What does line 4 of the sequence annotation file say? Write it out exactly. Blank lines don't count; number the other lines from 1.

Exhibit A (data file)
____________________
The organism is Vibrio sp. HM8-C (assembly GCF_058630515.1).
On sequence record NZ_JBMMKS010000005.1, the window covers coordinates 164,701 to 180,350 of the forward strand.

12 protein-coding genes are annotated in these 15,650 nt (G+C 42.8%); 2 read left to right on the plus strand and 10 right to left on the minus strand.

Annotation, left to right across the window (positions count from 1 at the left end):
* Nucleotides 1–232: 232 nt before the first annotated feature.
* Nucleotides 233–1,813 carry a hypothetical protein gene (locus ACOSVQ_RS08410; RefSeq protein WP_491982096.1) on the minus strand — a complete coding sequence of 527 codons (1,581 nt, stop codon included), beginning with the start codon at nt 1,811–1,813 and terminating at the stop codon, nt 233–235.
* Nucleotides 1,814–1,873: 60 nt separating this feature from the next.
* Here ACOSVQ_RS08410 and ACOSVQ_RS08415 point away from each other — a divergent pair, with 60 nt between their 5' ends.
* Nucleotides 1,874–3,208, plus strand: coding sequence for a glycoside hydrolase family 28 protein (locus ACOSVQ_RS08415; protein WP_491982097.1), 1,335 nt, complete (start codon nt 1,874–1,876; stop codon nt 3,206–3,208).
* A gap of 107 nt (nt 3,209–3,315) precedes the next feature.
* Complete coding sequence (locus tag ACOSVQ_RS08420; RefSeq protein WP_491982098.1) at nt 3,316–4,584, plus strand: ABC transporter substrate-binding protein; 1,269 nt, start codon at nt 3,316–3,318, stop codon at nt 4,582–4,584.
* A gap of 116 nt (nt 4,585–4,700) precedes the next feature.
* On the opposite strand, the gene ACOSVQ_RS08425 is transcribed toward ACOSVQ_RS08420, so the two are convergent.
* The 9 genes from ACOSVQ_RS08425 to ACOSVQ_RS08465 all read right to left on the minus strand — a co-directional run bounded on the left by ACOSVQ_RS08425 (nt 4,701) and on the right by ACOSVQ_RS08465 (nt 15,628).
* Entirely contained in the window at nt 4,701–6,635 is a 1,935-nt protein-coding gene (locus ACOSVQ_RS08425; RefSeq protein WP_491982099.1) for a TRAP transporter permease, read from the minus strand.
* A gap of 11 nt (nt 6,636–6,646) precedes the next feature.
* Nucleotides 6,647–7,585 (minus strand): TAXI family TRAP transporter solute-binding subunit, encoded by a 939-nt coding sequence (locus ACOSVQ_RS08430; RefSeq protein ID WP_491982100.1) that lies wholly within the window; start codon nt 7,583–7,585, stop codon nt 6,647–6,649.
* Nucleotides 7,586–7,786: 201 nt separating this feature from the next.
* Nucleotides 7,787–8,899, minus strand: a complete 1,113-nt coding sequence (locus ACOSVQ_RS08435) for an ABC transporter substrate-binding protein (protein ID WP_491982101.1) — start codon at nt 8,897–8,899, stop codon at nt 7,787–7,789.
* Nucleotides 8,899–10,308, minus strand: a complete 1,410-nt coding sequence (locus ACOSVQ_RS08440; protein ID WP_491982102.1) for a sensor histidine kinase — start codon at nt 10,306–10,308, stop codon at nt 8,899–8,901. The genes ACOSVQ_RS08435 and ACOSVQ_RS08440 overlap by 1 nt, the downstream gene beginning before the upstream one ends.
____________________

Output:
Annotation, left to right across the window (positions count from 1 at the left end):